Google Calls Report on Government Takedown Requests "alarming," Warns That "free expression is at risk"
What do the world's governments want from Google? Takedowns of online content criticizing governments. In a new report, the Internet search giant says it has received more than 1,000 content takedown requests from various governments across the globe during the last six months of 2011.
The document is the fifth in a series of transparency reports disclosing requests from world governments to the company. And the company says the results are worrying. "Just like every other time before," writes Google policy analyst Dorothy Chao on the company's blog, "we've been asked to take down political speech. It's alarming not only because free expression is at risk, but because some of these requests come from countries you might not suspect—Western democracies not typically associated with censorship."
An addendum to the report documents some of the requests and removals, and a clear trend emerges: Many of the takedown requests are for content that criticizes, satirizes, or opposes the national government. Governments are explicitly targeting critical political speech on the Net.
Canada's passport office, for instance, tried to get Google, which owns video hosting service YouTube, to remove a video of a Canadian citizen urinating on his passport and then flushing it down the toilet. Spain's Data Protection Authority sent the search giant 14 separate requests to remove more than 250 search results linking to blogs or other sites discussed public figures and other individuals, as well as an order requesting three Blogger sites and several YouTube videos be taken down. Officials in Poland asked for removal of a search result criticizing a government agency, as well as multiple inbound links.
Google didn't reply with any of these requests, nor with similar takedown requests from countries like Pakistan, which tried to get the company to delete a half dozen YouTube videos satirizing the country's army as well as unnamed prominent political figures.
"When we started releasing this data in 2010," Chao writes in her blog post, "we noticed that government agencies from different countries would sometimes ask us to remove political content that our users had posted on our services. We hoped this was an aberration. But now we know it's not."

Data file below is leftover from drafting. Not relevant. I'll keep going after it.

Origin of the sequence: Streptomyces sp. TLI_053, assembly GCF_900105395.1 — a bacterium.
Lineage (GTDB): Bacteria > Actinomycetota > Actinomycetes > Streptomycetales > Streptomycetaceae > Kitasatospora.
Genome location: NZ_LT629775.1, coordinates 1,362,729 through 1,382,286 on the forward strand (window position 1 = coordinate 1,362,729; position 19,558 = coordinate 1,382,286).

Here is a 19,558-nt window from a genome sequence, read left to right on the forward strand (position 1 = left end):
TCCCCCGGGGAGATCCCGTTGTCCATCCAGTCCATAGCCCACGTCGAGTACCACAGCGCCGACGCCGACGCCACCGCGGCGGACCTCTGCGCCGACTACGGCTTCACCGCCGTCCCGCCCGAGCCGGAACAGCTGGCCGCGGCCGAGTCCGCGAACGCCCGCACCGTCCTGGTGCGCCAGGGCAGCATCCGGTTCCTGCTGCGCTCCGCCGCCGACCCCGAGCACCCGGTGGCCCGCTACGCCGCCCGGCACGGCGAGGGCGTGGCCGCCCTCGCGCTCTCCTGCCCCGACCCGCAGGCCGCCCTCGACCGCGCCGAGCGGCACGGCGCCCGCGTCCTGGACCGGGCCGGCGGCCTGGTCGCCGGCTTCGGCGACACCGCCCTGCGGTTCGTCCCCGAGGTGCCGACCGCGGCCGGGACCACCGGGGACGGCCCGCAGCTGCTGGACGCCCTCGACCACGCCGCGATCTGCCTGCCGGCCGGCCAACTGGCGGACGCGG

In order to comply with local law, however, the company has complied with a number of other requests. Google did agree to restrict viewing on 70 percent of the 149 YouTube videos that Thailand's government requested be taken down "for allegedly insulting the monarchy in violation of Thailand's lèse-majesté law," as well a half dozen requests from Turkey to remove videos that violated a local law regarding crimes against Atatürk. Google also took down five YouTube user accounts, and 640 videos that went with them, for violating the site's community guidelines after the UK Association of Police Officers asked for a takedown alleging that the accounts promoted terrorism.
This is just a sample from the most recent six-month reporting period. All told, Google's report counts 461 official court orders requesting takedowns on 6,989 pieces of content, as well an additional 546 unofficial takedown requests — not counting requests from China and Iran which censor content without notifying Google at all. The company agreed to 68 percent of the official orders and 46 percent of the informal requests.
Would it be better if Google resisted even more of these requests? Probably. But Google's resistance to many of the worst offenders, as well as its transparency about the quantity and nature of the orders, suggests that if the Internet is to have gatekeepers, it's better that they're in the private sector. The push and pull between censorious government and a private service provider, compromised as it may be, seems preferable to allowing governments — even those of Western democracies — to have their way with the Internet.
It's clear enough that more control is what many national governments want: A UN working group is currently working on setting rules for Internet governance and trying to keep its various proposals secret in the process. Thanks to a leaks site set up by researchers Jerry Brito and Eli Dourado at the Mercatus Center, we now have some idea of what they want — and it's not pretty. The leaked proposals show interest in "crowding out bottom-up institutions, imposing charges for international communication, and controlling the content that consumers can access online," Dourado wrote in a recent summary. In other words, many of these national authorities seems to want the same thing from the Internet as a whole as they already want from Google: more government control and stricter public filters on free expression.